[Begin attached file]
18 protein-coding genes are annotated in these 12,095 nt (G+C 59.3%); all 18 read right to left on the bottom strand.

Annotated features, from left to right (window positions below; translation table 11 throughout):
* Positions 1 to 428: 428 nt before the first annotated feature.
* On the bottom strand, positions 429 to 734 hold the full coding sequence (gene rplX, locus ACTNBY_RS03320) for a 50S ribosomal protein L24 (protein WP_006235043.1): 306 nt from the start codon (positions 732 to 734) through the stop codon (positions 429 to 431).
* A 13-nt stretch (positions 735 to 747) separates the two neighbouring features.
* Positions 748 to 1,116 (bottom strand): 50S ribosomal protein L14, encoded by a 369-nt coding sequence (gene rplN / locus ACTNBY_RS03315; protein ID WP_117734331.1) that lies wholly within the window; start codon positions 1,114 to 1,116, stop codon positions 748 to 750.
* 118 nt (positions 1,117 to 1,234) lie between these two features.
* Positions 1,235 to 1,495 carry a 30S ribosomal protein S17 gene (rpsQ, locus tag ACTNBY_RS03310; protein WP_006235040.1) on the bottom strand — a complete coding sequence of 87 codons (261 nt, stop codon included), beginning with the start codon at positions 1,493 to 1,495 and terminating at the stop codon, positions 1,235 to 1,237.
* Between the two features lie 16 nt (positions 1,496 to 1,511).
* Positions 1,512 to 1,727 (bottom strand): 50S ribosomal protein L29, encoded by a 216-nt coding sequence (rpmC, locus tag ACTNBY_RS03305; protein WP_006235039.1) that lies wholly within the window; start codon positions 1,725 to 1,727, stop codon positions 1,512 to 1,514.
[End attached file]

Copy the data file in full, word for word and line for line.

18 protein-coding genes are annotated in these 12,095 nt (G+C 59.3%); all 18 read right to left on the bottom strand.

Annotated features, from left to right (window positions below; translation table 11 throughout):
* Positions 1 to 428: 428 nt before the first annotated feature.
* On the bottom strand, positions 429 to 734 hold the full coding sequence (gene rplX, locus ACTNBY_RS03320) for a 50S ribosomal protein L24 (protein WP_006235043.1): 306 nt from the start codon (positions 732 to 734) through the stop codon (positions 429 to 431).
* A 13-nt stretch (positions 735 to 747) separates the two neighbouring features.
* Positions 748 to 1,116 (bottom strand): 50S ribosomal protein L14, encoded by a 369-nt coding sequence (gene rplN / locus ACTNBY_RS03315; protein ID WP_117734331.1) that lies wholly within the window; start codon positions 1,114 to 1,116, stop codon positions 748 to 750.
* 118 nt (positions 1,117 to 1,234) lie between these two features.
* Positions 1,235 to 1,495 carry a 30S ribosomal protein S17 gene (rpsQ, locus tag ACTNBY_RS03310; protein WP_006235040.1) on the bottom strand — a complete coding sequence of 87 codons (261 nt, stop codon included), beginning with the start codon at positions 1,493 to 1,495 and terminating at the stop codon, positions 1,235 to 1,237.
* Between the two features lie 16 nt (positions 1,496 to 1,511).
* Positions 1,512 to 1,727 (bottom strand): 50S ribosomal protein L29, encoded by a 216-nt coding sequence (rpmC, locus tag ACTNBY_RS03305; protein WP_006235039.1) that lies wholly within the window; start codon positions 1,725 to 1,727, stop codon positions 1,512 to 1,514.